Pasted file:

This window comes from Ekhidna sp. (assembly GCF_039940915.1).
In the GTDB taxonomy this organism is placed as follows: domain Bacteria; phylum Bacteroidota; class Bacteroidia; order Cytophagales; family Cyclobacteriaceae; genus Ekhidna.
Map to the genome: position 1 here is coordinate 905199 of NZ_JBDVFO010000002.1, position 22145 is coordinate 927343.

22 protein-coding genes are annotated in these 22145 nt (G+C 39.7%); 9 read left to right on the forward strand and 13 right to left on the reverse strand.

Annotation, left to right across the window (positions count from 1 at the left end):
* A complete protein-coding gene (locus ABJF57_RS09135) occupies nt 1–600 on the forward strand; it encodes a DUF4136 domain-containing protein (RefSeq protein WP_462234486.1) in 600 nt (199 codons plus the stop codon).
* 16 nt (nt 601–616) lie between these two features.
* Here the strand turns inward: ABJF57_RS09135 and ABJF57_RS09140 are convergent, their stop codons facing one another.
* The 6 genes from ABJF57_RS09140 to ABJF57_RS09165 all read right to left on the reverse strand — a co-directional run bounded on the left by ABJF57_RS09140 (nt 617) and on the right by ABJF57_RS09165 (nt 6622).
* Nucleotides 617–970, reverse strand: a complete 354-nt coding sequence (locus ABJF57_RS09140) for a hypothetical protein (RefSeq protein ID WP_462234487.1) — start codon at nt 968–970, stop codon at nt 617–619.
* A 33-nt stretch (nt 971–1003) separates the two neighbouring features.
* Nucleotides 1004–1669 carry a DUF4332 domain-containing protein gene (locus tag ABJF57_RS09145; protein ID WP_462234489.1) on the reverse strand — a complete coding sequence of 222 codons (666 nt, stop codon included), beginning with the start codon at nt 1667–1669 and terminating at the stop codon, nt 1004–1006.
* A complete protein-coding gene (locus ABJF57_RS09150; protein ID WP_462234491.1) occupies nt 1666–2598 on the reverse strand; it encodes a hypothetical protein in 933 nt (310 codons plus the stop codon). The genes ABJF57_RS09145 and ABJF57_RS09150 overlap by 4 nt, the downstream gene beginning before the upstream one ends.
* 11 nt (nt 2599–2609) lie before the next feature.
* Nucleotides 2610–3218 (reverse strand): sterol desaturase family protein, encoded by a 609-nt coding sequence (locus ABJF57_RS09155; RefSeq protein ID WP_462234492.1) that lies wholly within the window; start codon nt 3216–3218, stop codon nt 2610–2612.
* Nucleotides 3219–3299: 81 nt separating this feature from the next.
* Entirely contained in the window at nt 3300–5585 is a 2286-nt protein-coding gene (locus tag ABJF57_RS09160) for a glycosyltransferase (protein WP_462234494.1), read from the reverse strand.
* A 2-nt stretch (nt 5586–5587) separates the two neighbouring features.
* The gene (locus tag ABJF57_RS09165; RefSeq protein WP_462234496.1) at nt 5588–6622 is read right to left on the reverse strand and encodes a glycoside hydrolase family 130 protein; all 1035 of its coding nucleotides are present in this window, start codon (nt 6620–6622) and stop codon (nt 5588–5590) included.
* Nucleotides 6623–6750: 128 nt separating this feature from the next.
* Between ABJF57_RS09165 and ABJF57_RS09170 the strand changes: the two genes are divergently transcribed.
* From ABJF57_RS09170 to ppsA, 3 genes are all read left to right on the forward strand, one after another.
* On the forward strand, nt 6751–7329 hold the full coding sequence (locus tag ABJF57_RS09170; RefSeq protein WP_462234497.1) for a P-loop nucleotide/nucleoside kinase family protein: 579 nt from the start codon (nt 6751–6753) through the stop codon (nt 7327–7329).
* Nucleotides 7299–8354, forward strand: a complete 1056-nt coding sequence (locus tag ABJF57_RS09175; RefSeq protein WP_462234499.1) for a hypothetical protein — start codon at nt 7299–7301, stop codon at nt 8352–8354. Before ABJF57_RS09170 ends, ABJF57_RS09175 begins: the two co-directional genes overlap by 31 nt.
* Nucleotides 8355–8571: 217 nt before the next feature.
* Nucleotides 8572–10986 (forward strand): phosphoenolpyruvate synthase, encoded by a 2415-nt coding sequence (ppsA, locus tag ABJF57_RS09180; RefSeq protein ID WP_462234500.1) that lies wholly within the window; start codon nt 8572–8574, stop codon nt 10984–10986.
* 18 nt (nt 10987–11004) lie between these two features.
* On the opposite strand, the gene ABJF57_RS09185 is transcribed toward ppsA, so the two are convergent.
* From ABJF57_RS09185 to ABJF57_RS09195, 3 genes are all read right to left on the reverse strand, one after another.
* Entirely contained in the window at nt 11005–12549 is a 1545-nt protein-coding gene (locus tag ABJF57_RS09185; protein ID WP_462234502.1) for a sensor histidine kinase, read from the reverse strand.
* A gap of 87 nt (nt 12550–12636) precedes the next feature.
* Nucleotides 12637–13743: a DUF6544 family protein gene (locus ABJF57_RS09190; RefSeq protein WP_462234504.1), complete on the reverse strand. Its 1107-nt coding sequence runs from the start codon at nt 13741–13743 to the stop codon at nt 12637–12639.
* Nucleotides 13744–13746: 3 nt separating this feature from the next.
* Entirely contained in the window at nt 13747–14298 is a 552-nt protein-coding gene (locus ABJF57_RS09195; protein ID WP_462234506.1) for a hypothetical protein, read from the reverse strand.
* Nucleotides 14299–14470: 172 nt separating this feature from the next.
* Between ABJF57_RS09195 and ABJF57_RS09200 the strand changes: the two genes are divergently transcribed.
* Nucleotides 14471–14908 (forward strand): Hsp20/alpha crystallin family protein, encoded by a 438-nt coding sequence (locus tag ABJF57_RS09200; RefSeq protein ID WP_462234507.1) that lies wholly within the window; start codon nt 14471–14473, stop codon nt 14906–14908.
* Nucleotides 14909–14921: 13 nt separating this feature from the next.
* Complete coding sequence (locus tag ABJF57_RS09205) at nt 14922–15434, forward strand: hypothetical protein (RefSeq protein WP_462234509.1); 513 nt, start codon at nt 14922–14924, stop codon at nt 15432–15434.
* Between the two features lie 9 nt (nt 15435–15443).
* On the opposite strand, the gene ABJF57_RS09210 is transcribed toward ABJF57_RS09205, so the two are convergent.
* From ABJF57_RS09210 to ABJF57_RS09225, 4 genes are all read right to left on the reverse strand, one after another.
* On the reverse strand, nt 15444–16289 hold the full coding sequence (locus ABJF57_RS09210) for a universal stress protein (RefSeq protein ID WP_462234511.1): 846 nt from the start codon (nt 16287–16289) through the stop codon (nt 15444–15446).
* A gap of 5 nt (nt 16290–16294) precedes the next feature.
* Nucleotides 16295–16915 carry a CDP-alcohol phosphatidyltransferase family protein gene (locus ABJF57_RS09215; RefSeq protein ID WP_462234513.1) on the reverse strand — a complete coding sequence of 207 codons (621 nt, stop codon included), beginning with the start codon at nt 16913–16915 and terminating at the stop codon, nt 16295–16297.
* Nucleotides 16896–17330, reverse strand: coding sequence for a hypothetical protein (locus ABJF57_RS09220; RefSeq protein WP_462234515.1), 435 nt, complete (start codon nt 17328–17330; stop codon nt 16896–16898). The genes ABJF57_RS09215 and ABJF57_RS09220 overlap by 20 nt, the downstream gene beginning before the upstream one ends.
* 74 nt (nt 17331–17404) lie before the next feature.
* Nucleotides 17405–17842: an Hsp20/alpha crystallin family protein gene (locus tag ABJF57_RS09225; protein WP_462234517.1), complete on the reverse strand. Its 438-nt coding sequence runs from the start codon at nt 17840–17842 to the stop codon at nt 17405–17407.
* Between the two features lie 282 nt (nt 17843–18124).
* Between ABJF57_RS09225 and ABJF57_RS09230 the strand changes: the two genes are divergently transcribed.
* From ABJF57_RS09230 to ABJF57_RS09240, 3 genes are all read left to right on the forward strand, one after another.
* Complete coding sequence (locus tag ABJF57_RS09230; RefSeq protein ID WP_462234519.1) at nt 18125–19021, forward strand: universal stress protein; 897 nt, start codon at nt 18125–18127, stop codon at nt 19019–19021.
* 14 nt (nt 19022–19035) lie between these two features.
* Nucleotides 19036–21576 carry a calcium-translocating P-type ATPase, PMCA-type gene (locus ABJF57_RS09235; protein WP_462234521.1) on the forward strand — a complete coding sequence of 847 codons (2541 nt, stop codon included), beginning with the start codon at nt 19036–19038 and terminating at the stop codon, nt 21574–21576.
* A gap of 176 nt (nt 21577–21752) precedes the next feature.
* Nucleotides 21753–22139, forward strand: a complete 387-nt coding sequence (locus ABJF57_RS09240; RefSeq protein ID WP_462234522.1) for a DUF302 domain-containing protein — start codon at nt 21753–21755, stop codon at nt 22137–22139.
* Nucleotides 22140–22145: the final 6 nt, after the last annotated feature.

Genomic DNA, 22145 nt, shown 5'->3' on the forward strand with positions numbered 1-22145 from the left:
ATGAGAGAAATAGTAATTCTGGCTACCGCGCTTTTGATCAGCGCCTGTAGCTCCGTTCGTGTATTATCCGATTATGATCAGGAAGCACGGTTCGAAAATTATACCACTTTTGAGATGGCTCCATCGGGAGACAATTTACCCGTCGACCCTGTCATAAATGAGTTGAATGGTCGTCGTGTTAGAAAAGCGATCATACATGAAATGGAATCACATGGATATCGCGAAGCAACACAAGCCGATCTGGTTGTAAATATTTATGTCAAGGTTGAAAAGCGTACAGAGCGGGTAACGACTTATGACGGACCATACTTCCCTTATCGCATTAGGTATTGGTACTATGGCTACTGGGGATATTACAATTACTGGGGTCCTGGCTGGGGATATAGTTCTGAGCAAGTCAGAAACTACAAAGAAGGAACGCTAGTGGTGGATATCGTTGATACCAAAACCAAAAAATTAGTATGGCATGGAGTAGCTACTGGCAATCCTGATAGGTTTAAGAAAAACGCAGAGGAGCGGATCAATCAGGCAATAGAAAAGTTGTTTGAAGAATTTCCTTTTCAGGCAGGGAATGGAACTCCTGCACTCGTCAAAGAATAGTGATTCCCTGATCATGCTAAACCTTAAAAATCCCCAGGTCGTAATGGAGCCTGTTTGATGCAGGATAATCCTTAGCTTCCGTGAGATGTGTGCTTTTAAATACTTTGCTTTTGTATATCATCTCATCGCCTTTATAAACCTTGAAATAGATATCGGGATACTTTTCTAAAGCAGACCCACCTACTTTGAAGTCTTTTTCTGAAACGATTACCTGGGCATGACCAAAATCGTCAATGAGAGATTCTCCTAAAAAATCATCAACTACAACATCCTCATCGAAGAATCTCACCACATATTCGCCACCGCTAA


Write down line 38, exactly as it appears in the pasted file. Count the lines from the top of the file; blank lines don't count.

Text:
* Nucleotides 14909–14921: 13 nt separating this feature from the next.